Controversial plans to cull badgers have been delayed until next year amid concerns two pilot schemes could not be carried out effectively this autumn.
Culling had been due to start imminently in two areas in south west England but new figures for badger numbers in the areas were much higher than expected, making it challenging to meet targets to kill enough to reduce tuberculosis in cattle.
The pilot culls had been delayed by the Olympics, legal battles and bad weather and faced with the lateness of the year and the numbers of badgers which would have to be killed before winter, farming leaders have put off culling until next summer.
Announcing the postponement to MPs, Environment Secretary Owen Paterson insisted there was no change in Government policy backing the cull and that he remained "utterly convinced" it was the right thing to do.
But shadow environment secretary Mary Creagh accused the Government of another U-turn and said it was right to postpone a scheme which Labour had been warning for two years was bad for farmers, bad for taxpayers and bad for wildlife.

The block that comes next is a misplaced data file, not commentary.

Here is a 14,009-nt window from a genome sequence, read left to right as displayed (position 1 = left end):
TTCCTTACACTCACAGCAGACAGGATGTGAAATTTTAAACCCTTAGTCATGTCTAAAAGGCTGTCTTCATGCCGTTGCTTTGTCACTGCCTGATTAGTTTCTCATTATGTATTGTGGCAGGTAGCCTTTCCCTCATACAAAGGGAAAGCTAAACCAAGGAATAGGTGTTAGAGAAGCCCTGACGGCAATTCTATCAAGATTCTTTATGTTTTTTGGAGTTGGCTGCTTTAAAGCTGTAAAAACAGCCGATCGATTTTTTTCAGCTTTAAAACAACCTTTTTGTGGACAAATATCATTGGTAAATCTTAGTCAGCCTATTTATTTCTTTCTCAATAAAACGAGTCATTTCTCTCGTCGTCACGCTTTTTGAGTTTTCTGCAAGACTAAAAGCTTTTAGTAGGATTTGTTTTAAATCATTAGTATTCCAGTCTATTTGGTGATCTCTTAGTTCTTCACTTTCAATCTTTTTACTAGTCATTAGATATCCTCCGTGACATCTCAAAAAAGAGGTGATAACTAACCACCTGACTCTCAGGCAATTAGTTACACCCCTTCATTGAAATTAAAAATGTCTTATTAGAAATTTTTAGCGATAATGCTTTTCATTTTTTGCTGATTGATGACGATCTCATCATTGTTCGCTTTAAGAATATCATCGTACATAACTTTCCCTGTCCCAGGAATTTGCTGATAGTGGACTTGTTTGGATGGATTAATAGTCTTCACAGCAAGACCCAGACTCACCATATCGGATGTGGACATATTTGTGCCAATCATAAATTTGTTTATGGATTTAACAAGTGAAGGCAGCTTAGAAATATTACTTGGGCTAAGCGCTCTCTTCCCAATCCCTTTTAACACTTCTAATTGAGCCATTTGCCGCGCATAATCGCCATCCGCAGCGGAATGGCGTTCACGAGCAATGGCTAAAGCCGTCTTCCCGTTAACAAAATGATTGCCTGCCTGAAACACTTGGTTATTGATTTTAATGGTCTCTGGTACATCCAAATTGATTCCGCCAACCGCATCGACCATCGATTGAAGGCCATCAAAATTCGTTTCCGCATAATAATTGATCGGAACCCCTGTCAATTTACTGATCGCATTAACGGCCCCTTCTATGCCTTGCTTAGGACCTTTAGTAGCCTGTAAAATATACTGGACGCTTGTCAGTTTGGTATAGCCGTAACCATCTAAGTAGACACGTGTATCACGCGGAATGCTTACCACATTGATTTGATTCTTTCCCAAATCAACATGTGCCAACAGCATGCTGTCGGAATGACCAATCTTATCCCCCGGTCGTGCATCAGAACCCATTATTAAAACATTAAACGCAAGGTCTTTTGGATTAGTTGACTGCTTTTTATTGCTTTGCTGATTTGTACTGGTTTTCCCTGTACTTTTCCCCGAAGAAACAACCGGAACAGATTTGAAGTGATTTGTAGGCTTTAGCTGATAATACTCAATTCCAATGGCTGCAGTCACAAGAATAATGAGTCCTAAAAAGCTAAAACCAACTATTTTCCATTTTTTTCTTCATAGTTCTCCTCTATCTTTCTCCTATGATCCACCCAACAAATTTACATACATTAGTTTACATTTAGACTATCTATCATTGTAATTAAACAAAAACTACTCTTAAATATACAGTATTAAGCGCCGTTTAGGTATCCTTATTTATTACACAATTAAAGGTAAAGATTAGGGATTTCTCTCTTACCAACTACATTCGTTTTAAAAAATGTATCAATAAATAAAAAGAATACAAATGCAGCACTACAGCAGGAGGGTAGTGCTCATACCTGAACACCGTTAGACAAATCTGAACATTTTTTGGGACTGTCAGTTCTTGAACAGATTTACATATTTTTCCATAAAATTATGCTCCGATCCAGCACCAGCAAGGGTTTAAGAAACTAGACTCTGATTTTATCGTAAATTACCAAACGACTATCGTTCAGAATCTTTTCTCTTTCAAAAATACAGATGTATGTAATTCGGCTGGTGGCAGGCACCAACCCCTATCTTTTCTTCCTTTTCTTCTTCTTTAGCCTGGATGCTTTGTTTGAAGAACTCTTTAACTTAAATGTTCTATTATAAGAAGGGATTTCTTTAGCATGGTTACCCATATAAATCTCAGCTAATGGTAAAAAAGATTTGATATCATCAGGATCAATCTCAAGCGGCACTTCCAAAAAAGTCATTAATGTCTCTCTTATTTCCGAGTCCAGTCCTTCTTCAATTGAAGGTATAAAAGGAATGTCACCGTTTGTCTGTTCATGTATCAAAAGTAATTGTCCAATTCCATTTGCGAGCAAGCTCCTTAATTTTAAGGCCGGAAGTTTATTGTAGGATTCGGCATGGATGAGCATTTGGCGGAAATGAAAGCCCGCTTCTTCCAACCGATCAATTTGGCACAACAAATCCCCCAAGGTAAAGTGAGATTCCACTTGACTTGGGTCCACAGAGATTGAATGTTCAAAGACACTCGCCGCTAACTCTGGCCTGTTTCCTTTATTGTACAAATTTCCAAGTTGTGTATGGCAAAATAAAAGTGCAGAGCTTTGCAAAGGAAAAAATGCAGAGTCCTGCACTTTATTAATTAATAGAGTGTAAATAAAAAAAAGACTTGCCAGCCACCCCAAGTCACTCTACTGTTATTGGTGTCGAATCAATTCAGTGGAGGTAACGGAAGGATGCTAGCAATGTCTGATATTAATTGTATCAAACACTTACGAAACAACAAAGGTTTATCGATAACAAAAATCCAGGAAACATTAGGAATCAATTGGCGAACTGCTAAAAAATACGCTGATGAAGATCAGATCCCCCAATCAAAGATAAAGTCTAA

Wildlife campaigners called for the delay to be more than a temporary reprieve for badgers.
Opponents of the cull say killing badgers, a protected species which can spread TB to livestock, would not have a significant impact in reducing the disease in cattle, and want the focus placed on developing effective and usable vaccines.
There is currently no usable vaccine for cattle and the only vaccine for badgers has to be injected. A number of projects involving conservation groups and even farmers are vaccinating badgers in the south west.
Mr Paterson said: "Having looked at all the evidence over many years, I am utterly convinced that badger control is the right thing to do, and indeed the higher than expected badger numbers only serve to underline the need for urgent action.
"I remain fully committed to working with the farming industry to ensure that the pilot culls can be delivered effectively, safely and humanely next summer."